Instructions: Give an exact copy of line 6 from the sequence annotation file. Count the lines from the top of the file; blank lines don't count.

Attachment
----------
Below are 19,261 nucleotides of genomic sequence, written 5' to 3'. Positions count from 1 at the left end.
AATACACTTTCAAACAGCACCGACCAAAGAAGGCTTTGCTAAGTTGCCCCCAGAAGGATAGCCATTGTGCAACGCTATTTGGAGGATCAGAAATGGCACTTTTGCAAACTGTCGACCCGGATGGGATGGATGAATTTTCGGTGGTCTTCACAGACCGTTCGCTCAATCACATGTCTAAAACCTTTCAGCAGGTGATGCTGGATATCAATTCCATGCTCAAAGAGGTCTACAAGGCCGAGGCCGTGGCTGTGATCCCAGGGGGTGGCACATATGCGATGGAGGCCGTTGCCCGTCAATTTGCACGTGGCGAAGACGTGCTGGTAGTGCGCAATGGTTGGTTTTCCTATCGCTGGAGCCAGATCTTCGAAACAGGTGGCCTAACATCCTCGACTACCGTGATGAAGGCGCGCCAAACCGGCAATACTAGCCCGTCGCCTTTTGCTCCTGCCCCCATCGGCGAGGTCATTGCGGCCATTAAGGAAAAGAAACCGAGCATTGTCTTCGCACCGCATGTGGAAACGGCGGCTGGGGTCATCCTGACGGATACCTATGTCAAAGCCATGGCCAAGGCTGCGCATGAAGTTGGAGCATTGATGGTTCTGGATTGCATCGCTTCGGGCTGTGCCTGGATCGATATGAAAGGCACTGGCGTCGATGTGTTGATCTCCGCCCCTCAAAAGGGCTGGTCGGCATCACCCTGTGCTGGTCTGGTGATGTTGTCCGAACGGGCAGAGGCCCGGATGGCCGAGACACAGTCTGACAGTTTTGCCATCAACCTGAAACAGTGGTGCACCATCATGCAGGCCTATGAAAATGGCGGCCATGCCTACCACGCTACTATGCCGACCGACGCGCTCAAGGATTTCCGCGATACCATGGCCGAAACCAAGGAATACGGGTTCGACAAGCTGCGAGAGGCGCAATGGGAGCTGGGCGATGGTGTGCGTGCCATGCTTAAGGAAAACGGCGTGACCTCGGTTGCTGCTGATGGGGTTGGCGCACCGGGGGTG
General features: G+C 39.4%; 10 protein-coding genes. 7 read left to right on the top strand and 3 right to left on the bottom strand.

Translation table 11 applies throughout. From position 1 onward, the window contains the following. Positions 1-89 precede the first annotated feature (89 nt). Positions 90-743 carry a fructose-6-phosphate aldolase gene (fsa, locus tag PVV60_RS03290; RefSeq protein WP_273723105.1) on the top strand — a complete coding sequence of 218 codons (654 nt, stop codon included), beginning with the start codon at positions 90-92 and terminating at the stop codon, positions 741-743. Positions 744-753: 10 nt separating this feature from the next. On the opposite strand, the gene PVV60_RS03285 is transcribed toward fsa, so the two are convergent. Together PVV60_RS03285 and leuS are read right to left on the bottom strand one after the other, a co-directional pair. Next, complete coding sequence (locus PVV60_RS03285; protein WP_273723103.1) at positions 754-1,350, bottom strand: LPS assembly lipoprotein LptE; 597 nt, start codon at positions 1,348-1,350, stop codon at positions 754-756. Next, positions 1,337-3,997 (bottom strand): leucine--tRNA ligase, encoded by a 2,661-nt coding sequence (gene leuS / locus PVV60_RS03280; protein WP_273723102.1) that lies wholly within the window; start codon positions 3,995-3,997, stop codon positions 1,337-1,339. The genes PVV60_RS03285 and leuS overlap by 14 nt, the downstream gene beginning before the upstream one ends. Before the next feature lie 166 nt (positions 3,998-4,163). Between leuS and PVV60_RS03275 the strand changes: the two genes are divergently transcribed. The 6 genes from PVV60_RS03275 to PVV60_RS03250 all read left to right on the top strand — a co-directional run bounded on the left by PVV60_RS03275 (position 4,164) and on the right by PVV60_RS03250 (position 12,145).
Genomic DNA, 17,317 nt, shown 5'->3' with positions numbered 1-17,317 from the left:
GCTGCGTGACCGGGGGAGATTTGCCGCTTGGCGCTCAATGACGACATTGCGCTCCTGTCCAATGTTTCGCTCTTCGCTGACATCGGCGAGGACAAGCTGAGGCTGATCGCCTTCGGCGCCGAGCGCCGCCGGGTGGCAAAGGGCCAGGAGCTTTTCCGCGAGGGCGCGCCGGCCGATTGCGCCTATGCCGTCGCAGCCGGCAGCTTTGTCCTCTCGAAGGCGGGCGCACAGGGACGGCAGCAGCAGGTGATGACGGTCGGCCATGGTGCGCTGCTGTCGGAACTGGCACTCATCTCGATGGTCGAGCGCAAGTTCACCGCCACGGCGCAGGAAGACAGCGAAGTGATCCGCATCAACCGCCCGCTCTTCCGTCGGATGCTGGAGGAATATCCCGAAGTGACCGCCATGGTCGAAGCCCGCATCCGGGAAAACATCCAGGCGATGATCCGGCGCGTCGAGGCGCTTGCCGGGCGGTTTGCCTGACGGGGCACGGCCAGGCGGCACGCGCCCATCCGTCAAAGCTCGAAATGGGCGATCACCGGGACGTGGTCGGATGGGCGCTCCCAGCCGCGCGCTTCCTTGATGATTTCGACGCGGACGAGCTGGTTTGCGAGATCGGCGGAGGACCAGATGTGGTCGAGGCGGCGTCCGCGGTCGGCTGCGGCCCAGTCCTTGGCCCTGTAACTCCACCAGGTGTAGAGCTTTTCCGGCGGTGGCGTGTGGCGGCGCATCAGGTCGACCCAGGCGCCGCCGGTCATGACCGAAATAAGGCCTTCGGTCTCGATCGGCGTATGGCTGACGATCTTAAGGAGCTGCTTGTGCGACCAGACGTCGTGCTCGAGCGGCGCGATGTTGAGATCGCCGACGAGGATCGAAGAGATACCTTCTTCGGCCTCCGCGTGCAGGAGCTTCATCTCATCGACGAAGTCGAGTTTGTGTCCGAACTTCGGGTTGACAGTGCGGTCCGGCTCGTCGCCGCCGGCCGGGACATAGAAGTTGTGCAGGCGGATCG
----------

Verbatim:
GCTGCGTGACCGGGGGAGATTTGCCGCTTGGCGCTCAATGACGACATTGCGCTCCTGTCCAATGTTTCGCTCTTCGCTGACATCGGCGAGGACAAGCTGAGGCTGATCGCCTTCGGCGCCGAGCGCCGCCGGGTGGCAAAGGGCCAGGAGCTTTTCCGCGAGGGCGCGCCGGCCGATTGCGCCTATGCCGTCGCAGCCGGCAGCTTTGTCCTCTCGAAGGCGGGCGCACAGGGACGGCAGCAGCAGGTGATGACGGTCGGCCATGGTGCGCTGCTGTCGGAACTGGCACTCATCTCGATGGTCGAGCGCAAGTTCACCGCCACGGCGCAGGAAGACAGCGAAGTGATCCGCATCAACCGCCCGCTCTTCCGTCGGATGCTGGAGGAATATCCCGAAGTGACCGCCATGGTCGAAGCCCGCATCCGGGAAAACATCCAGGCGATGATCCGGCGCGTCGAGGCGCTTGCCGGGCGGTTTGCCTGACGGGGCACGGCCAGGCGGCACGCGCCCATCCGTCAAAGCTCGAAATGGGCGATCACCGGGACGTGGTCGGATGGGCGCTCCCAGCCGCGCGCTTCCTTGATGATTTCGACGCGGACGAGCTGGTTTGCGAGATCGGCGGAGGACCAGATGTGGTCGAGGCGGCGTCCGCGGTCGGCTGCGGCCCAGTCCTTGGCCCTGTAACTCCACCAGGTGTAGAGCTTTTCCGGCGGTGGCGTGTGGCGGCGCATCAGGTCGACCCAGGCGCCGCCGGTCATGACCGAAATAAGGCCTTCGGTCTCGATCGGCGTATGGCTGACGATCTTAAGGAGCTGCTTGTGCGACCAGACGTCGTGCTCGAGCGGCGCGATGTTGAGATCGCCGACGAGGATCGAAGAGATACCTTCTTCGGCCTCCGCGTGCAGGAGCTTCATCTCATCGACGAAGTCGAGTTTGTGTCCGAACTTCGGGTTGACAGTGCGGTCCGGCTCGTCGCCGCCGGCCGGGACATAGAAGTTGTGCAGGCGGATCG